Online retail giant Asos confirmed on Monday that it will ban the sale of all clothes on its site that contain silk, cashmere, mohair, feathers, down, bone, teeth or shell (including mother of pearl) as of January 2019.
The company’s animal welfare policy already forbids its suppliers from using angora (rabbit hair) and Mongolian lamb’s fur. While leather, wool and other animal hair is still permitted, it is only allowed “as a by-product of the meat industry from suppliers with good animal husbandry.”
This move by Asos, which sells over 850 labels, has been welcomed by animal rights organization PETA as “reflecting a profound shift in public attitudes towards the rearing and killing of animals for fashion.” However, it presses Asos and other retailers to go further to “also ditch leather and wool, and go 100 per cent vegan.”
This decision taps into a wider awareness of and consumer interest in ethical fashion. Asos isn’t the only retailer to ban certain animal products. Brands including Topshop, H&M and Gap have also pledged to remove mohair from their clothes, and more than 300 brands have banned angora, according to People for the Ethical Treatment of Animals.
Here we look at the animal welfare issues associated with some of these controversial materials and ask what the alternatives are for ethical shoppers.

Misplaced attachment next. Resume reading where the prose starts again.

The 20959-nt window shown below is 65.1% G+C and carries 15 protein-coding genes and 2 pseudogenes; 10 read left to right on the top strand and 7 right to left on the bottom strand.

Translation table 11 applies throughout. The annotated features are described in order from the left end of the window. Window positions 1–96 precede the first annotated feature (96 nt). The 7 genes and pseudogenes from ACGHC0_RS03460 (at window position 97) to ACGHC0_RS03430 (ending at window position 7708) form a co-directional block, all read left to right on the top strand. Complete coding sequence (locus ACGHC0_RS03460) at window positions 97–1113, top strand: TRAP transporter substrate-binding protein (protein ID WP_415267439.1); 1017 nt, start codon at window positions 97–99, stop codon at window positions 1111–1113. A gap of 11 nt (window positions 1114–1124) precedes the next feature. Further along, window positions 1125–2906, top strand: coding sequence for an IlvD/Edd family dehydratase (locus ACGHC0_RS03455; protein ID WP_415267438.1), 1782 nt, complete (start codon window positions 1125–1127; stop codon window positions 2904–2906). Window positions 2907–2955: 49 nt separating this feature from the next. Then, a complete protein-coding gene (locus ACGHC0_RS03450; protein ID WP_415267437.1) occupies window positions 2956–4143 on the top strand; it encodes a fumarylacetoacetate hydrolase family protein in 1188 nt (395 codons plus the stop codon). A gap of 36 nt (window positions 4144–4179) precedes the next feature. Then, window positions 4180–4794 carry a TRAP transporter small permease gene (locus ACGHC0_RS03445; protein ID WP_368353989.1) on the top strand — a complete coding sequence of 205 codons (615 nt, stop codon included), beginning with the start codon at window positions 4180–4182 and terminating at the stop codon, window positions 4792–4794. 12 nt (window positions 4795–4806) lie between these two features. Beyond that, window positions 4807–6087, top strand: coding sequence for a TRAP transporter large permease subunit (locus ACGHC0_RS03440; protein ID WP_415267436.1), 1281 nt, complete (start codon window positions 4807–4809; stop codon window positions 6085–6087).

Mohair is a silk-like fiber produced from the coats of angora goats (not to be confused with the angora rabbits, which are used for angora) and is most commonly found in knitwear, blankets, suits and soft furnishings. More than 50 percent of mohair comes from South Africa, but it’s also produced in the U.S. (in Texas), Turkey, Argentina and Australia, among other countries.
In May 2018, PETA released graphic undercover footage that showed serious animal cruelty against goats on 12 South African farms producing mohair. Abuse included animals being mutilated, thrown around and having their throats cut while conscious. The outcry following the exposé led 140 retailers, including Asos, to ban mohair from their supply chains.
The South African mohair industry ― which employs 6,000 workers, according to South Africa news website Independent Online ― rejected the claims that abuse was widespread. The managing director of industry body Mohair SA told the news site that the farms highlighted were bad apples and shouldn’t tarnish the whole industry.
“There was no supervision. The abuses were seen on two farms and that hair was withdrawn from auction,” he said.
Silk essentially comes from silkworm spit. Silkworm larvae hatch from eggs laid by silkworm moths and feed predominantly on the leaves of the mulberry tree for about six weeks. They then spin cocoons with silk fibers secreted from their salivary glands.
Once their cocoons are finished, silk is harvested for human consumption by killing the insect with steam, hot air or boiling. Cocoons are placed in hot water to loosen and extract the silk fibers. It takes about 2,500 silkworms to make one pound of silk. The major silk-producing countries include China, India, Uzbekistan and Brazil.